Over the weekend, we learned that the California State Bar “suspend[ed] 1,600 attorneys for violating rules set up after Tom Girardi allegedly stole millions.” At first blush, this sounds horrible—this many attorneys did what now? However, what that really means is that these lawyers neglected to comply with new trust account requirements (including registering their trust accounts with the State Bar, completing an annual self-assessment, and certifying that they understand and comply with trust account rules). As
Continue Reading ‘Enrolled as inactive’? ‘Administratively Suspended’? What does that mean?

Here’s a trio of articles about the use of generative artificial intelligence in legal writing:

Using AI to assist in the representation of a client is neither new nor an automatic violation of the Rules of Professional
Continue Reading Trio of Articles Explore Questions about the Use of AI in Legal Writing

The Wisconsin Court of Appeals allows negligence claims against businesses for cybersecurity attacks to move forward but holds that invasion of privacy claims require intentional conduct.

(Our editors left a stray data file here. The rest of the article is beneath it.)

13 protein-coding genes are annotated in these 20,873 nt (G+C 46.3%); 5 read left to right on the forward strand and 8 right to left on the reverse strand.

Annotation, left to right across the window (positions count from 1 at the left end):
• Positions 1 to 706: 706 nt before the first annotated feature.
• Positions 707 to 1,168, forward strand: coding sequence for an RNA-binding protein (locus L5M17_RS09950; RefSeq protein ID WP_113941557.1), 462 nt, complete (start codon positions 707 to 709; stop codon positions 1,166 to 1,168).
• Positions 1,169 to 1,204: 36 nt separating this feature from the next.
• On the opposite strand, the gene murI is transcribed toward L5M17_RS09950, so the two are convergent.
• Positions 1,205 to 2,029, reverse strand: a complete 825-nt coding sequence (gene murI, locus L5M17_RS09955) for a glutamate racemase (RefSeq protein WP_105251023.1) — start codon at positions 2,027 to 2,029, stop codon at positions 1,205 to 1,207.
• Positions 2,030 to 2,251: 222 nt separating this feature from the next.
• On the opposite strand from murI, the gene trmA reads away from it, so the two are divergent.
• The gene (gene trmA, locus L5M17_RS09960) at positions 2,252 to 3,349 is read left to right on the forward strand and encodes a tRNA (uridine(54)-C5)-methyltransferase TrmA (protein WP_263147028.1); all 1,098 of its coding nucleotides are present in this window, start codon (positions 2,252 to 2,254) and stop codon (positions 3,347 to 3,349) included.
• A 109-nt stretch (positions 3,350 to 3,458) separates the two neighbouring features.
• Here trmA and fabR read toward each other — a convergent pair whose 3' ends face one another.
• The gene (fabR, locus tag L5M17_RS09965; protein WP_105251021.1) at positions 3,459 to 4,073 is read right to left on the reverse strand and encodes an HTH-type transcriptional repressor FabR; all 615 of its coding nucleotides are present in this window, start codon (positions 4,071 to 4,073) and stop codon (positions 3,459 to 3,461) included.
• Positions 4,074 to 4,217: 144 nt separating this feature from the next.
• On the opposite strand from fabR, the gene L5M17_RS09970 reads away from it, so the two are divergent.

In the age of technology, more businesses are choosing to store their records in electronic databases for a variety of reasons, such as reducing paper files or to centrally locate information. It is likely that those electronically stored records contain personally identifiable information (PII) such as bank account records, social security numbers, driver’s
Continue Reading Wisconsin Court of Appeals Allows Negligence Claims for Cybersecurity Attacks, Holds that Invasion of Privacy Claims Require Intentional Conduct

We as attorneys are described in many ways. Sometimes flattering, sometimes not. But one way to describe us that will always fit is “constant learners.” The law is notorious for moving slowly, but it is always moving. Occasionally, there is a sea change, but often it is through constant tweaks. There are the laws (we like to call them statutes or ordinances depending on who passed them) created by legislatures. There are regulations created by administrative bodies. Then there
Continue Reading Spell It Out For Me